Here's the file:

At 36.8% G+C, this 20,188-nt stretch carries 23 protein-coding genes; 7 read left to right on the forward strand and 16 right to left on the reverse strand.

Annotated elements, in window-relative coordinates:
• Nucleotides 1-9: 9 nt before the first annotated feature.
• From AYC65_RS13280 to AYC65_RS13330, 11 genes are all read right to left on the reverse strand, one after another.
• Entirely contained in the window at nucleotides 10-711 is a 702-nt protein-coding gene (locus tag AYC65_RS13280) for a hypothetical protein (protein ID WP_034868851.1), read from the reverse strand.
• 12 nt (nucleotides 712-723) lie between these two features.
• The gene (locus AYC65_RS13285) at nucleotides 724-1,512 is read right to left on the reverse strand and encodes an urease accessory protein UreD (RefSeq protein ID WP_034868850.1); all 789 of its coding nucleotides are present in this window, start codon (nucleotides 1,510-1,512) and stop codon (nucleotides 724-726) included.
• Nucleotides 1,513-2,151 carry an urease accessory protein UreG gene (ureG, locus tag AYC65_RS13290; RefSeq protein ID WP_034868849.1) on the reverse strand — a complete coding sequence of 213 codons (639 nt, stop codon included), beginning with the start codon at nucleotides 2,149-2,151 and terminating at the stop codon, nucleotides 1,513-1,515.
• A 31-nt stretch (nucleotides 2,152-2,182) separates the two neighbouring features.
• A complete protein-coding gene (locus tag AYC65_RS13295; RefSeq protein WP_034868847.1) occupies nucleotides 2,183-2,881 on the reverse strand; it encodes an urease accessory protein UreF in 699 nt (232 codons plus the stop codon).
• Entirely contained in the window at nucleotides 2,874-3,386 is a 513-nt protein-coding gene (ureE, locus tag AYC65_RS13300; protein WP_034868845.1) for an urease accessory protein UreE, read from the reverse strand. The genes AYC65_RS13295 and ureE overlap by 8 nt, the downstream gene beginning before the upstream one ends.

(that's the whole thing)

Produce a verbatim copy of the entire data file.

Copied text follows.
At 36.8% G+C, this 20,188-nt stretch carries 23 protein-coding genes; 7 read left to right on the forward strand and 16 right to left on the reverse strand.

Annotated elements, in window-relative coordinates:
• Nucleotides 1-9: 9 nt before the first annotated feature.
• From AYC65_RS13280 to AYC65_RS13330, 11 genes are all read right to left on the reverse strand, one after another.
• Entirely contained in the window at nucleotides 10-711 is a 702-nt protein-coding gene (locus tag AYC65_RS13280) for a hypothetical protein (protein ID WP_034868851.1), read from the reverse strand.
• 12 nt (nucleotides 712-723) lie between these two features.
• The gene (locus AYC65_RS13285) at nucleotides 724-1,512 is read right to left on the reverse strand and encodes an urease accessory protein UreD (RefSeq protein ID WP_034868850.1); all 789 of its coding nucleotides are present in this window, start codon (nucleotides 1,510-1,512) and stop codon (nucleotides 724-726) included.
• Nucleotides 1,513-2,151 carry an urease accessory protein UreG gene (ureG, locus tag AYC65_RS13290; RefSeq protein ID WP_034868849.1) on the reverse strand — a complete coding sequence of 213 codons (639 nt, stop codon included), beginning with the start codon at nucleotides 2,149-2,151 and terminating at the stop codon, nucleotides 1,513-1,515.
• A 31-nt stretch (nucleotides 2,152-2,182) separates the two neighbouring features.
• A complete protein-coding gene (locus tag AYC65_RS13295; RefSeq protein WP_034868847.1) occupies nucleotides 2,183-2,881 on the reverse strand; it encodes an urease accessory protein UreF in 699 nt (232 codons plus the stop codon).
• Entirely contained in the window at nucleotides 2,874-3,386 is a 513-nt protein-coding gene (ureE, locus tag AYC65_RS13300; protein WP_034868845.1) for an urease accessory protein UreE, read from the reverse strand. The genes AYC65_RS13295 and ureE overlap by 8 nt, the downstream gene beginning before the upstream one ends.